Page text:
Presidential advertising at $13.6M in Michigan

McCain and supporters have spent 45% more, so far

LANSING – The presidential candidates’ campaigns and their supporters spent $13.6 million for television advertising in Michigan between Memorial Day and Labor Day. Sen. John McCain’s campaign spent $6.15 million, while Sen. Barack Obama’s campaign spent $5.48 million.

Among supporting groups, the Republican National Committee and two 527 groups, Veterans for Freedom and American Issues Project, spent $1.9 million, mainly to attack Obama. Meanwhile, the AFL-CIO spent a modest $57,000 in two markets in support of Obama.

Advertising data were collected by the Michigan Campaign Finance Network from the public files of state broadcasters and cable systems between August 25th and 29th. Dollar amounts represent gross sales.

McCain’s campaign took to the air immediately after Memorial Day and has spent an average of $439,000 per week. Obama’s campaign started advertising in most locations around Michigan on June 20th and has spent an average of $548,000 per week since then.

Summer ad spending is up by more than 40 percent compared to the summer months of the 2004 presidential campaign, when television spending was $9.5 million. However, presidential advertising for the general election began in March in 2004. George W. Bush, John Kerry, the Democratic National Committee and pro-Kerry 527 groups spent $21.5 million overall by Labor Day 2004.

This is a pivot point for the McCain campaign because McCain has to spend his privately raised funds by the time he accepts his party’s nomination on Thursday. After that point, the McCain campaign will be limited to $84 million in public funds. Obama will continue to raise money from contributors throughout the fall.

As of the last reports filed with the Federal Election Commission, Obama had raised a total of $376 million and had $65.8 million in cash on hand as of July 31st. McCain had raised a total of $171 million and had $21.4 million cash on hand.

McCain will be relying on the Republican National Committee to keep him competitive financially throughout the fall. The RNC already bought $1.2 million worth of television advertising in Michigan by Labor Day. The RNC reported $75.1 million in cash on hand as of July 31st, while the Democratic National Committee had $7.7 million in cash on hand.

Among 527s supporting McCain, the Veterans for Freedom spent $209,000 in July in two markets, Grand Rapids and Flint/Tri-Cities.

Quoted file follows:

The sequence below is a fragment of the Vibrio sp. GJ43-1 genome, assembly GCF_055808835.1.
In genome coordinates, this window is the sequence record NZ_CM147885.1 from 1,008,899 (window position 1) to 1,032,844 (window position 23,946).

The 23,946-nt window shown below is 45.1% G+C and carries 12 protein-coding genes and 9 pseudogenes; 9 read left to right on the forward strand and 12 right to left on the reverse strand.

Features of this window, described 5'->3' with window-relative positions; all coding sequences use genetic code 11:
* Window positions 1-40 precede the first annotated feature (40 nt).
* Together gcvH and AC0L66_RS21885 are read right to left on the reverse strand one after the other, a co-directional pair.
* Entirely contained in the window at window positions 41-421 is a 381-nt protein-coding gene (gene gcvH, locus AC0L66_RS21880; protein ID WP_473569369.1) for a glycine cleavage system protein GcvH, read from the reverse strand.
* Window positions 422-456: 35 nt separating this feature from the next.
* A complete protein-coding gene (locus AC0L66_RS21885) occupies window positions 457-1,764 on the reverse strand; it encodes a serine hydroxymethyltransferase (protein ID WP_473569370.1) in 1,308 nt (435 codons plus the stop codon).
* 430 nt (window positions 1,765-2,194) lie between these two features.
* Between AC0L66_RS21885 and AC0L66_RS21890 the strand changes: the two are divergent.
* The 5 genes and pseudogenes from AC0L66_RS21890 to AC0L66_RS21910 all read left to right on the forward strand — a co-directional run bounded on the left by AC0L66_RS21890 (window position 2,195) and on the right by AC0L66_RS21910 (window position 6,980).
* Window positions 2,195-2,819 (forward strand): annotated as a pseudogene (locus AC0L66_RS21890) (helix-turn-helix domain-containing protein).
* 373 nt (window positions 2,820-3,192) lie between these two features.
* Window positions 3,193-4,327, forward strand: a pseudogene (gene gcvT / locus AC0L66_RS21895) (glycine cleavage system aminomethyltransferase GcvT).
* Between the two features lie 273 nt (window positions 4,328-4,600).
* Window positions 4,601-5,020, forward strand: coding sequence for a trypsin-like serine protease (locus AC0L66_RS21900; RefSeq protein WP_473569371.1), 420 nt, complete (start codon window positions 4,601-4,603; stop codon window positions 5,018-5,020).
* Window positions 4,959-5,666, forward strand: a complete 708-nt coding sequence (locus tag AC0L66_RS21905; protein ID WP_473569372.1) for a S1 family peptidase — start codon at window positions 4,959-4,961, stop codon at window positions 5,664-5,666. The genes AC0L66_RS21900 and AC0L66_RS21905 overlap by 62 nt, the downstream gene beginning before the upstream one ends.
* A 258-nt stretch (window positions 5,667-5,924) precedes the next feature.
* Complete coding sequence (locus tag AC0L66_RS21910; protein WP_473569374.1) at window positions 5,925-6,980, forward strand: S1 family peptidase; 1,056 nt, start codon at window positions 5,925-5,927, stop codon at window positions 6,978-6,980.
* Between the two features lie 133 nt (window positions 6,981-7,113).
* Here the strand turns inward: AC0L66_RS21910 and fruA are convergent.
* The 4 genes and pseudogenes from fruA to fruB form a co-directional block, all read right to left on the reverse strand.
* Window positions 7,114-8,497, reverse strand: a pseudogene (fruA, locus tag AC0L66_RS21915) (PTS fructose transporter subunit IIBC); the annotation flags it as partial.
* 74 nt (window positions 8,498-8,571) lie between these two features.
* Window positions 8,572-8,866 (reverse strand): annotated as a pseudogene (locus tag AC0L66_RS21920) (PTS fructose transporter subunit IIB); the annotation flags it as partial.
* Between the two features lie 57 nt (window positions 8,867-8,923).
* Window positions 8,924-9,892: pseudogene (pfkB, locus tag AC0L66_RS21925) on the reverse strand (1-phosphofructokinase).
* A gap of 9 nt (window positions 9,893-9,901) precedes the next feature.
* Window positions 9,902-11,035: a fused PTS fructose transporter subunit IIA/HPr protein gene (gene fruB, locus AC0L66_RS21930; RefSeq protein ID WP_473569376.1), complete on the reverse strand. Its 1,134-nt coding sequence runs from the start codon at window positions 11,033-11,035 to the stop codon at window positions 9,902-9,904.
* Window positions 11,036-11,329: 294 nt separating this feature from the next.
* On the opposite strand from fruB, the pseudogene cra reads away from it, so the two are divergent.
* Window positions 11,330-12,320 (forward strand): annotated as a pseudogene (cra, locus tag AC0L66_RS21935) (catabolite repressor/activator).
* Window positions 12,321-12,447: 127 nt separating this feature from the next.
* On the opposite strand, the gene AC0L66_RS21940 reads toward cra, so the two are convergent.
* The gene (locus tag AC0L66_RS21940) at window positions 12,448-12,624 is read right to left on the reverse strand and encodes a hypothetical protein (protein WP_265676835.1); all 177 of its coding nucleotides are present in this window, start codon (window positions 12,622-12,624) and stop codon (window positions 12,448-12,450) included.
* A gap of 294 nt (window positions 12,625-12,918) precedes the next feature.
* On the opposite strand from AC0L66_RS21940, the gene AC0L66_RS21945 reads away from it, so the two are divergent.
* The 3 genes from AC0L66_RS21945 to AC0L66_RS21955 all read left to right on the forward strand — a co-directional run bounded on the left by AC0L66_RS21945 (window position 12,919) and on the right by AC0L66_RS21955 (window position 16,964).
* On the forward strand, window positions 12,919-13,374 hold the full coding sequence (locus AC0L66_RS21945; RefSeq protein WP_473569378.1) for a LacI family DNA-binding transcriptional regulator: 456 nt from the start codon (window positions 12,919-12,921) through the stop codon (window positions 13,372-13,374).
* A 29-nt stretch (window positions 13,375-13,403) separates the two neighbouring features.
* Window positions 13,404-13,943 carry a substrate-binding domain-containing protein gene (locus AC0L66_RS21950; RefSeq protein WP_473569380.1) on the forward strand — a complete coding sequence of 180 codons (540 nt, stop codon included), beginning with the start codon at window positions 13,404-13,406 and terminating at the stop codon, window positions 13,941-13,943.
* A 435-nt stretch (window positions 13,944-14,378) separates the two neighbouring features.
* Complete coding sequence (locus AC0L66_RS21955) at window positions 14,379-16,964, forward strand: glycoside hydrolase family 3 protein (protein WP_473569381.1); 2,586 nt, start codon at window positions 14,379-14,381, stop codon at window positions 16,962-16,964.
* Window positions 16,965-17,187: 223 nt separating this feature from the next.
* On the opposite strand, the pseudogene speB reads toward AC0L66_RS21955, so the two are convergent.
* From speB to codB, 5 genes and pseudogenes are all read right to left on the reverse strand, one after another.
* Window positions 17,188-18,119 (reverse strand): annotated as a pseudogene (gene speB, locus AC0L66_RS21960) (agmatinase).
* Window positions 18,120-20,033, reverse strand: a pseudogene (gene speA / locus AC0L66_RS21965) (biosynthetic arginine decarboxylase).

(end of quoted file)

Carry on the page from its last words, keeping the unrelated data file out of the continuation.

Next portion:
The AFL-CIO spent its $57,000 answering the ‘commander-in-chief’ issue in July in Marquette and the Tri-Cities.

The American Issues Project, whose ads tie Obama to former weatherman William Ayers, spent $497,000 the last week of August in every market except Detroit and Marquette. AIP’s ads were protested by thousands of emailers, with some stations being bombarded with protests before the ads began to run.

The pace of presidential advertising should quicken in the traditional post-Labor Day campaign season. Bush, Kerry and their supporters bought $16.4 million worth of TV after Labor Day 2004. Given the faster spending pace this summer compared to 2004 and Michigan’s apparent criticality, it’s likely that television spending will top $20 million for the remainder of this year’s campaign. In comparison, the DeVos vs. Granholm gubernatorial campaign featured more than $38 million worth of television advertising in the last two months of the 2006 campaign.

DCCC plays hard in the 7th

The Democratic Congressional Campaign Committee has already purchased $1.15 million of TV ad time in October in the Grand Rapids and Lansing markets. While it is not clear at this point whether those spots are exclusively targeting the 7th District, where state Sen. Mark Schauer is challenging incumbent Rep. Tim Walberg, that race certainly is the prime target. The DCCC has also purchased air time in the Detroit market, where former state Sen. Gary Peters is challenging incumbent Rep. Joe Knollenberg.

The DCCC had a four-to-one cash advantage over the National Republican Congressional Committee as of July 31st. The DCCC had $56.5 million cash on hand, while the NRCC had $14.2 million.

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